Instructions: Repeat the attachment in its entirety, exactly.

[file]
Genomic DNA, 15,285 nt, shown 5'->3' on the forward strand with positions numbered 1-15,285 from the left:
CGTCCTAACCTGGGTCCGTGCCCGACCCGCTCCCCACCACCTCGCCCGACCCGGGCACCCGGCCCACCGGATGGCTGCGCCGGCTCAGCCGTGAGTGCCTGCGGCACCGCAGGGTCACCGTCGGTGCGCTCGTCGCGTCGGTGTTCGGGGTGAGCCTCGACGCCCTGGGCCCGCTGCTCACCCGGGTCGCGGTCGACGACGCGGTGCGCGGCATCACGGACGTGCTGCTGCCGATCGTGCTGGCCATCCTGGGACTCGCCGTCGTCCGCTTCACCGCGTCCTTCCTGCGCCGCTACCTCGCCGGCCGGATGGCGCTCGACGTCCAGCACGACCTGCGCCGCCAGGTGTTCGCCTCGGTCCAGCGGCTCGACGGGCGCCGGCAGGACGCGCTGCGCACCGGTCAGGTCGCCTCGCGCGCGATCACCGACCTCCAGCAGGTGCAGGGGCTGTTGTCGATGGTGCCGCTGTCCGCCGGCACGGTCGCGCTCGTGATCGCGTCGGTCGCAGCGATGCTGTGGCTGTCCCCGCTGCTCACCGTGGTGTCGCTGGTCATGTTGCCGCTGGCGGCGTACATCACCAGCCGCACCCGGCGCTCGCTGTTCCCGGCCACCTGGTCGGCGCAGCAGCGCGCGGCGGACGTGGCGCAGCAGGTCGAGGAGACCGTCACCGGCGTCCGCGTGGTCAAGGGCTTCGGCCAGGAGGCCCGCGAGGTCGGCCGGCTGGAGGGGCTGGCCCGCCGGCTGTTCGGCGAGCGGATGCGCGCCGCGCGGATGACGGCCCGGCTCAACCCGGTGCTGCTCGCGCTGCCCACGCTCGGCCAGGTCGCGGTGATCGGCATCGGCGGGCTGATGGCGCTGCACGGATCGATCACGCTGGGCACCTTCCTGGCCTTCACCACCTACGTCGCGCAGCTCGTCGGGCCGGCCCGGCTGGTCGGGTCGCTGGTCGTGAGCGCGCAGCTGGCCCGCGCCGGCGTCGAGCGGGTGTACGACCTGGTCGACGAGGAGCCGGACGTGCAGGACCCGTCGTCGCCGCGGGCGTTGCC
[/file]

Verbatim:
Genomic DNA, 15,285 nt, shown 5'->3' on the forward strand with positions numbered 1-15,285 from the left:
CGTCCTAACCTGGGTCCGTGCCCGACCCGCTCCCCACCACCTCGCCCGACCCGGGCACCCGGCCCACCGGATGGCTGCGCCGGCTCAGCCGTGAGTGCCTGCGGCACCGCAGGGTCACCGTCGGTGCGCTCGTCGCGTCGGTGTTCGGGGTGAGCCTCGACGCCCTGGGCCCGCTGCTCACCCGGGTCGCGGTCGACGACGCGGTGCGCGGCATCACGGACGTGCTGCTGCCGATCGTGCTGGCCATCCTGGGACTCGCCGTCGTCCGCTTCACCGCGTCCTTCCTGCGCCGCTACCTCGCCGGCCGGATGGCGCTCGACGTCCAGCACGACCTGCGCCGCCAGGTGTTCGCCTCGGTCCAGCGGCTCGACGGGCGCCGGCAGGACGCGCTGCGCACCGGTCAGGTCGCCTCGCGCGCGATCACCGACCTCCAGCAGGTGCAGGGGCTGTTGTCGATGGTGCCGCTGTCCGCCGGCACGGTCGCGCTCGTGATCGCGTCGGTCGCAGCGATGCTGTGGCTGTCCCCGCTGCTCACCGTGGTGTCGCTGGTCATGTTGCCGCTGGCGGCGTACATCACCAGCCGCACCCGGCGCTCGCTGTTCCCGGCCACCTGGTCGGCGCAGCAGCGCGCGGCGGACGTGGCGCAGCAGGTCGAGGAGACCGTCACCGGCGTCCGCGTGGTCAAGGGCTTCGGCCAGGAGGCCCGCGAGGTCGGCCGGCTGGAGGGGCTGGCCCGCCGGCTGTTCGGCGAGCGGATGCGCGCCGCGCGGATGACGGCCCGGCTCAACCCGGTGCTGCTCGCGCTGCCCACGCTCGGCCAGGTCGCGGTGATCGGCATCGGCGGGCTGATGGCGCTGCACGGATCGATCACGCTGGGCACCTTCCTGGCCTTCACCACCTACGTCGCGCAGCTCGTCGGGCCGGCCCGGCTGGTCGGGTCGCTGGTCGTGAGCGCGCAGCTGGCCCGCGCCGGCGTCGAGCGGGTGTACGACCTGGTCGACGAGGAGCCGGACGTGCAGGACCCGTCGTCGCCGCGGGCGTTGCC